How much does it cost to charge a laptop?

The purchase price is always a major consideration when it comes to buying a new laptop. But what about the ongoing costs? It might not be something we often think about, but charging a laptop uses electricity, and electricity costs money – but how much exactly?

Canstar Blue seeks to answer that question in this guide. We look at some leading laptop models, break down how much electricity they require to charge, and explain what this adds to your electricity bill.

How much does it cost to charge my laptop?

Completely charging a laptop will cost around 1 to 3 cents in electricity consumption, depending on the size of the specific laptop’s battery, as well as your electricity usage rate. Small laptops, such as notebooks, generally have a 30-50Wh battery capacity, costing 1 to 1.5 cents to charge. On the other hand, larger laptops with greater processing power requirements, or HD displays, often have batteries in excess of 70Wh, costing upward of 2 cents to fully charge.

The below table lists the battery capacity and associated charging costs of popular laptops if we assume an electricity usage rate of 28.7c/kWh.

The cost of charging your laptop

Laptop Model Battery Capacity (Watt-hours) Cost to 100% charge Annual charging costs
Macbook (2016) 41.4 Wh 1.19c $4.34
13” Macbook Pro
(With retina & touch bar)
49.2 Wh 1.41c $5.15
13” MacBook Air 54 Wh 1.55c $5.66
Dell XPS 13 60 Wh 1.72c $6.28
Lenovo Yoga 900 66 Wh 1.89c $6.90
Lenovo Thinkpad T450s 95 Wh 2.73c $9.96
14” HP Chromebook 14 51 Wh 1.56c $5.69
HP Pavillion 35 Wh 1.01c $3.69
Microsoft Surface book 70 Wh 2.01c $7.34
Toshiba Chromebook 2 44 Wh 1.26c $4.60
Asus Zenbook 45 Wh 1.29c $4.71
Asus ROG G751JT 88 Wh 2.53c $9.23
The Razer Blade QHD+ 70 Wh 2.01c $7.34

Assumes battery is charged from 0% to 100% once per day, 365 days a year.

Bear in mind that a larger battery does not necessarily mean it will have longer battery life. For example, the Asus ROG laptop boasts a battery capacity double that of the Toshiba Chromebook 2. However, the Asus ROG is a gaming laptop which consumes considerably more power compared to a basic notebook. This means the Asus ROG may or may not have a longer battery life depending on how it’s used.

Other things that affect laptop battery life:

  • Stress – The harder your laptop has to work, the more electricity it consumes. Activities such as streaming TV content and playing video games are particularly notorious for chewing through a laptop’s battery charge.
  • Battery condition – Lithium batteries deteriorate over time meaning its maximum storage capacity falls with age.
  • Temperature – Extreme temperature can accelerate charge loss and capacity deterioration. Avoid leaving laptops in hot cars or directly in the sun.
  • Aging components – Depending on the type of laptop and your computer savviness, upgrading your components may reduce your laptops overall demand for electricity. Adding more RAM or upgrading to an SSD make it a lot easier for your laptop to pull stored data which reduces its power consumption.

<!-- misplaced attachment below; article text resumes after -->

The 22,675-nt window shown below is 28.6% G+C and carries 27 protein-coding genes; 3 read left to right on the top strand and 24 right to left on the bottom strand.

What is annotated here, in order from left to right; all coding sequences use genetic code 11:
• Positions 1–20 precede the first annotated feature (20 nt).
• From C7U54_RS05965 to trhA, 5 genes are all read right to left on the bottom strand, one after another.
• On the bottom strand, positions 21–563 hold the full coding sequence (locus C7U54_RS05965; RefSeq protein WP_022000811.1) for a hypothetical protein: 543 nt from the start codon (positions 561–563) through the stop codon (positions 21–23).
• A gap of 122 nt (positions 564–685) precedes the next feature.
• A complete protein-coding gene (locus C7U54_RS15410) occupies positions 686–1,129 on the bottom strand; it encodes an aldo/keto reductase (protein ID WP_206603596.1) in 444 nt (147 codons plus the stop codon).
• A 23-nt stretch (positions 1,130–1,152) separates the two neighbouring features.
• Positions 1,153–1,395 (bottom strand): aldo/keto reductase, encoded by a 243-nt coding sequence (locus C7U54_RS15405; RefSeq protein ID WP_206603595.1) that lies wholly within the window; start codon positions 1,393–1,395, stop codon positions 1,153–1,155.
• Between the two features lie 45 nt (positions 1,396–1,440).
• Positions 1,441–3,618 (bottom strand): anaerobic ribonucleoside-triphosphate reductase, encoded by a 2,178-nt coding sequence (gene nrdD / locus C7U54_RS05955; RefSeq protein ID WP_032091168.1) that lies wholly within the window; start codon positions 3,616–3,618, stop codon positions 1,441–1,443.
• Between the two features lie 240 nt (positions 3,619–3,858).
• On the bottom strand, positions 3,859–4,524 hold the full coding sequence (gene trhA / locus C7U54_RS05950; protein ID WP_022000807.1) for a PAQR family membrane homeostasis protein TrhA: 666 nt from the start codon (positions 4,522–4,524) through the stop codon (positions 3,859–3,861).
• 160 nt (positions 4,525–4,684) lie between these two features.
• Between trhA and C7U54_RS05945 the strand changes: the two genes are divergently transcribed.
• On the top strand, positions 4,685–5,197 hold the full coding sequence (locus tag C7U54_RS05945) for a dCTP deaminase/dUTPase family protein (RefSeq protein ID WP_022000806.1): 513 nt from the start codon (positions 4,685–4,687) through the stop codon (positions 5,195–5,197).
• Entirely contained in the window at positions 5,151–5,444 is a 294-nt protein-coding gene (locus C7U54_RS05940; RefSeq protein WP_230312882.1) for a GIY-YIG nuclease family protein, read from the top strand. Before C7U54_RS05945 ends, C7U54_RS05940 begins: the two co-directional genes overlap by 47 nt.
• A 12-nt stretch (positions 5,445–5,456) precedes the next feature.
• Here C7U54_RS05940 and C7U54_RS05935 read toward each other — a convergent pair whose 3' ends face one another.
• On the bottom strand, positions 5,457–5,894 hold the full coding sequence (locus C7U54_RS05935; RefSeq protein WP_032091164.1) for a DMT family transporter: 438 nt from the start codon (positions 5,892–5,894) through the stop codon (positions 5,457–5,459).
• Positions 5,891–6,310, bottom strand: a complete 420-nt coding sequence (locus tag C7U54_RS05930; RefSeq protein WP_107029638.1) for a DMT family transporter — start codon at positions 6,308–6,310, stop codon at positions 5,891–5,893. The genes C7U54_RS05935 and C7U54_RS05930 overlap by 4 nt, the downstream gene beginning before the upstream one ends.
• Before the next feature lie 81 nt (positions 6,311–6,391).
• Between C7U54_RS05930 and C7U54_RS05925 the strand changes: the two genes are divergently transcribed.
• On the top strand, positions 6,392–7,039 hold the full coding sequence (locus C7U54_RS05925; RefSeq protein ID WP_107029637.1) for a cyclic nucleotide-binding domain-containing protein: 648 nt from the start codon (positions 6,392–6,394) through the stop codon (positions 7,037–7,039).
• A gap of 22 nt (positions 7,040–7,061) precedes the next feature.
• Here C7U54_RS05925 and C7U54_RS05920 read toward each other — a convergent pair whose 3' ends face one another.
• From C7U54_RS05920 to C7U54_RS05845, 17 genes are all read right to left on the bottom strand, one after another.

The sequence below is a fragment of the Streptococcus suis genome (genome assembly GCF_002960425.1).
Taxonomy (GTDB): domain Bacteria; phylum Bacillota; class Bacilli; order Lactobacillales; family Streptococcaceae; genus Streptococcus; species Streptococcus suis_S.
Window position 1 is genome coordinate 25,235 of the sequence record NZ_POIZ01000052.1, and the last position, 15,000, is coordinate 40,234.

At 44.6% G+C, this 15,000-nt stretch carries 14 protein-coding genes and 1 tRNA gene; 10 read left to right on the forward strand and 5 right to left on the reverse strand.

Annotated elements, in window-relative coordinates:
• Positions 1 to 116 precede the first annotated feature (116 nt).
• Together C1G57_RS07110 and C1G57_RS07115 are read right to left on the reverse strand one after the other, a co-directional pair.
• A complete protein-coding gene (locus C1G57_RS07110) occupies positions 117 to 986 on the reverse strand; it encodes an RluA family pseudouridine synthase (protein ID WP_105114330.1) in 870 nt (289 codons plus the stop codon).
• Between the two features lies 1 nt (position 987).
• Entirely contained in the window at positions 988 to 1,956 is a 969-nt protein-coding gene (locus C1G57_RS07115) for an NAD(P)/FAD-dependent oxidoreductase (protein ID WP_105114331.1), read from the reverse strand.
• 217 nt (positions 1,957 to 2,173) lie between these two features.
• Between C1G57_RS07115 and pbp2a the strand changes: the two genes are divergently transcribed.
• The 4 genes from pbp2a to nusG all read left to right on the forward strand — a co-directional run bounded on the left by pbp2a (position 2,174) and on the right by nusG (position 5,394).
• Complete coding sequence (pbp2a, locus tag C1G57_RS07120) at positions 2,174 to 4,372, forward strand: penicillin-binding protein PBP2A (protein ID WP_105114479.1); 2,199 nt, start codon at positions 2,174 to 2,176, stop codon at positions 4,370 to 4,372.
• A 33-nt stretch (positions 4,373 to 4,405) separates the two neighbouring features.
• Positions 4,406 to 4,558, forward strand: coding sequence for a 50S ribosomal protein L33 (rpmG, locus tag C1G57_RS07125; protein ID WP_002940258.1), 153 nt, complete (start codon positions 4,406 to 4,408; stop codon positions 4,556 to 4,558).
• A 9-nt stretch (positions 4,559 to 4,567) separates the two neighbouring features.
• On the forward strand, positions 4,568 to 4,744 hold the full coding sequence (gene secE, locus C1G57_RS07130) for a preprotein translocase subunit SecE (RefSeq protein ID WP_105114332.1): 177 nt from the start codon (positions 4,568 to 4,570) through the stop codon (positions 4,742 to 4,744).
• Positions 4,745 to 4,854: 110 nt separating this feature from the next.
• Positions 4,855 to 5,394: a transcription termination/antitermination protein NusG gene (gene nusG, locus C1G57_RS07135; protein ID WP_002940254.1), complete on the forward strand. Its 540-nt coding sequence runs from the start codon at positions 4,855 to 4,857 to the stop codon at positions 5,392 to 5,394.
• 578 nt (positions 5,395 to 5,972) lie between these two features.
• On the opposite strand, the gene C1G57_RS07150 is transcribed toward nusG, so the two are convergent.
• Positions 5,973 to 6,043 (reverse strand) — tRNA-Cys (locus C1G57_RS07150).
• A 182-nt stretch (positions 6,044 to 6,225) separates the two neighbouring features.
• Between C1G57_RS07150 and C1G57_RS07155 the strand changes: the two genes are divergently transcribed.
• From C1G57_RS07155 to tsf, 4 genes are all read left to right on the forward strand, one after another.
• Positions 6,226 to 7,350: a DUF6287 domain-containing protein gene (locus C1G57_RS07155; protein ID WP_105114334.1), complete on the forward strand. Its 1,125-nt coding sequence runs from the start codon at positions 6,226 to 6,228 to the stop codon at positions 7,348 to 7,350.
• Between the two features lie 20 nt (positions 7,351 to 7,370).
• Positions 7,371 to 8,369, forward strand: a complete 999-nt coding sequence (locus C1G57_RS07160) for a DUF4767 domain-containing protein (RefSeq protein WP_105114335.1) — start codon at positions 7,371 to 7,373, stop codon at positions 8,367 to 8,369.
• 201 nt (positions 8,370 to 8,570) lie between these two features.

Remember, the more frequently your laptop battery needs charging, the more you will spend on electricity to charge it. If your laptop battery is only lasting a few hours and needs to be recharged repeatedly throughout the day, you can find yourself spending a lot more on electricity in the long run than the above table indicates.

What if I use my laptop while it’s charging? 

What if I use my laptop while it’s charging?Provided your laptop or charger is in reasonable condition, you will still be able to charge your laptop while using it, albeit at a slower rate. If you’re using your laptop while it’s on charge, it will continue to charge as usual with the associated costs being set out in the earlier table. However, some of this charge is now being immediately used. This means it will cost you more in electricity and take longer to charge.

To illustrate, let’s take a 40Wh laptop battery. This battery charges at 10 watts per hour, meaning it will then take four hours to completely charge the laptop. While using the laptop on charge, let’s assume you’re consuming 6Wh of the laptop’s power. That means the laptop is only really charging at a rate of 4Wh, and it will now take 10 hours to fully charge.

Laptop vs Desktop: What’s cheaper to run?

Laptops use much less electricity to charge than a desktop computer requires to run in virtually all scenarios. The majority of laptops on the market have battery capacities between 30Wh and 80Wh, providing hours of laptop use. As the table above shows, keeping a laptop charged daily comes at a cost of mere cents. But the costs do add up over a year.

Desktop computers require a constant electricity feed to both the tower and at least one monitor. A standard 24” monitor uses 275 watt-hours, at a cost of 7.9c per hour – that alone is more expensive than fully charging a laptop.

It is more difficult to calculate the electricity consumption of a PC tower, as you must consider the electricity consumption of individual components (e.g. processors, video cards and cooling fans) which vary considerably across models. Electricity consumption will also fluctuate with the stress the PC is put under. As a general rule, most desktop computers will have a minimum idle consumption of 80Wh, costing around 2.3c per hour. When a PC is under strain, however, it consumes up to 300Wh at a cost of 8.6c per hour.

To summarise this, a desktop computer (including the monitor) will cost at least 10.2c per hour in electricity to operate. Meanwhile, a laptop will generally only cost 1 to 3 cents for several hours of use. Laptops might not be as powerful as desktops, but they’re undoubtedly less burdensome on the electricity bill.

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